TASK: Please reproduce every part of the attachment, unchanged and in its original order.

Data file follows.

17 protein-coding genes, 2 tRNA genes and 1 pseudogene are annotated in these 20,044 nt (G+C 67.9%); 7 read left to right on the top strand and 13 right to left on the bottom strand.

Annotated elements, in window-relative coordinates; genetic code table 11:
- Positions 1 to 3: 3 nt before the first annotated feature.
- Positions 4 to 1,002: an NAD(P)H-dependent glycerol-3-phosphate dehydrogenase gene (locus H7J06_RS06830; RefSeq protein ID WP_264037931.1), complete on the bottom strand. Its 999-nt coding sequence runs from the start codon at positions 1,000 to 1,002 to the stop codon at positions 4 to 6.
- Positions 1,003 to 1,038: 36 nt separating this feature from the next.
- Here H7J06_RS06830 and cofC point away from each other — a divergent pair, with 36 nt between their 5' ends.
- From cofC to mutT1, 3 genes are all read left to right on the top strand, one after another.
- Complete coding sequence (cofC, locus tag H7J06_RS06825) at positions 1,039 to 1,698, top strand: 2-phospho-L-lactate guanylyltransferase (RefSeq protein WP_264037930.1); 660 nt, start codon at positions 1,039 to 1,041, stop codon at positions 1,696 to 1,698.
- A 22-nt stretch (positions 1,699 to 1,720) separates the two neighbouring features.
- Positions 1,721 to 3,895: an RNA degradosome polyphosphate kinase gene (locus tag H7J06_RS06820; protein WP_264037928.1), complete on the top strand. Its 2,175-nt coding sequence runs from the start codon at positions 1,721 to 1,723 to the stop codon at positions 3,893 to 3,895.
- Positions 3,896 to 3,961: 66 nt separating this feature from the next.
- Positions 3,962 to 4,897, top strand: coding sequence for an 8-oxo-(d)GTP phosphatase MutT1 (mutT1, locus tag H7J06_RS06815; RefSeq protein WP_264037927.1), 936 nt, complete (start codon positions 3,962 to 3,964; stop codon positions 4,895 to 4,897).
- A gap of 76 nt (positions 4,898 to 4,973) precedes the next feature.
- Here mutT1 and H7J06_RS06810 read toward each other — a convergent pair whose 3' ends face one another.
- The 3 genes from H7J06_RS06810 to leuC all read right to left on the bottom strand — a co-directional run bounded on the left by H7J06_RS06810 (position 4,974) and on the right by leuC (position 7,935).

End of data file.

17 protein-coding genes, 2 tRNA genes and 1 pseudogene are annotated in these 20,044 nt (G+C 67.9%); 7 read left to right on the top strand and 13 right to left on the bottom strand.

Annotated elements, in window-relative coordinates; genetic code table 11:
- Positions 1 to 3: 3 nt before the first annotated feature.
- Positions 4 to 1,002: an NAD(P)H-dependent glycerol-3-phosphate dehydrogenase gene (locus H7J06_RS06830; RefSeq protein ID WP_264037931.1), complete on the bottom strand. Its 999-nt coding sequence runs from the start codon at positions 1,000 to 1,002 to the stop codon at positions 4 to 6.
- Positions 1,003 to 1,038: 36 nt separating this feature from the next.
- Here H7J06_RS06830 and cofC point away from each other — a divergent pair, with 36 nt between their 5' ends.
- From cofC to mutT1, 3 genes are all read left to right on the top strand, one after another.
- Complete coding sequence (cofC, locus tag H7J06_RS06825) at positions 1,039 to 1,698, top strand: 2-phospho-L-lactate guanylyltransferase (RefSeq protein WP_264037930.1); 660 nt, start codon at positions 1,039 to 1,041, stop codon at positions 1,696 to 1,698.
- A 22-nt stretch (positions 1,699 to 1,720) separates the two neighbouring features.
- Positions 1,721 to 3,895: an RNA degradosome polyphosphate kinase gene (locus tag H7J06_RS06820; protein WP_264037928.1), complete on the top strand. Its 2,175-nt coding sequence runs from the start codon at positions 1,721 to 1,723 to the stop codon at positions 3,893 to 3,895.
- Positions 3,896 to 3,961: 66 nt separating this feature from the next.
- Positions 3,962 to 4,897, top strand: coding sequence for an 8-oxo-(d)GTP phosphatase MutT1 (mutT1, locus tag H7J06_RS06815; RefSeq protein WP_264037927.1), 936 nt, complete (start codon positions 3,962 to 3,964; stop codon positions 4,895 to 4,897).
- A gap of 76 nt (positions 4,898 to 4,973) precedes the next feature.
- Here mutT1 and H7J06_RS06810 read toward each other — a convergent pair whose 3' ends face one another.
- The 3 genes from H7J06_RS06810 to leuC all read right to left on the bottom strand — a co-directional run bounded on the left by H7J06_RS06810 (position 4,974) and on the right by leuC (position 7,935).